Проблема телесного воплощения и исследование науки в контексте cultural studies

abstract | view |  rights & permissions
The article discusses the concept of milieu in its connection with a problem of embodiment as it is today posed in the cultural studies of science. It is pointed out that if we take the embodied milieu as a precondition and result of our theoretical and practical activities, then it challenges the traditional sense of the word «social and, accordingly, the basic purposes of a social philosophy of science.
11. Epistemology & Philosophy of Science: Volume > 47 > Issue: 1
Rom Harré Ром Харре
The Social Ingredients in All Ways of Acquiring Reliable Knowledge
Социальные основания получения надежного знания

abstract | view |  rights & permissions
A distinction should be drawn between natural sciences and cultural studies such as psychology and history. A social philosophy of science must be based on bringing them into a fruitful relationship. What relations are possible? There is the role of natural science concepts and methods in cultural studies and the role of concepts and methods of cultural studies in natural science, determining standards of good work and particularly the choice oif domains of research with respect to human welfare. Cultural studies of natural science as an institution emphasises the importance of standards of excellence and of the role of rights and dutiesin the life of scientific institutions.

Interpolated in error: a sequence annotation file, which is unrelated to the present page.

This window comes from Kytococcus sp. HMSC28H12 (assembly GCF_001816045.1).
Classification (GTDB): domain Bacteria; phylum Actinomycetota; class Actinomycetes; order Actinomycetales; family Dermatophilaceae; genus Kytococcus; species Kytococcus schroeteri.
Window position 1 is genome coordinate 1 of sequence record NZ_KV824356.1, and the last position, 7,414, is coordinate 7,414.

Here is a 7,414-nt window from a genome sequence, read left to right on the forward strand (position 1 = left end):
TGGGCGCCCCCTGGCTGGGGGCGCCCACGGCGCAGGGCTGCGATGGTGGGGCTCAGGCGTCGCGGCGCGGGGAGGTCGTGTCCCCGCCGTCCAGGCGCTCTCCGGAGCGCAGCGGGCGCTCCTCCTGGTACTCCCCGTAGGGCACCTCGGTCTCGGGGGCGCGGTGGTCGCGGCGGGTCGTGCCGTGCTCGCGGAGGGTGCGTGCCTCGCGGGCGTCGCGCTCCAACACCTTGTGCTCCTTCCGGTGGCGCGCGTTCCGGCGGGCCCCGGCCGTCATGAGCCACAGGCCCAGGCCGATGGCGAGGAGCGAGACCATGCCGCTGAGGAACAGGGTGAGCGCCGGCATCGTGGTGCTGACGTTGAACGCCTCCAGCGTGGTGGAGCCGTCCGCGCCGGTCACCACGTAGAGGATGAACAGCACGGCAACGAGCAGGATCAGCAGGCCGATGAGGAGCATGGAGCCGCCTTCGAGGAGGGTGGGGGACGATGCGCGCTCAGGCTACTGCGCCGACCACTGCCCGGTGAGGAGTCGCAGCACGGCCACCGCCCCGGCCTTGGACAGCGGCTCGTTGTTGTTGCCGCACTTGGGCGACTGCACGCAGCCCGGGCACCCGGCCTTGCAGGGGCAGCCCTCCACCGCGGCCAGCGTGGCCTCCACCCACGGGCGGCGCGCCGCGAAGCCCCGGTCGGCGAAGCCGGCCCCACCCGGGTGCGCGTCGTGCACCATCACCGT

12. Epistemology & Philosophy of Science: Volume > 48 > Issue: 2
Tom Rockmore Том Рокмор
Epistemic Constructivism, Metaphysical Realism and Parmenidean Identity
Эпистемический конструктивизм, метафизический реализм и принцип тождества у Парменида

abstract | view |  rights & permissions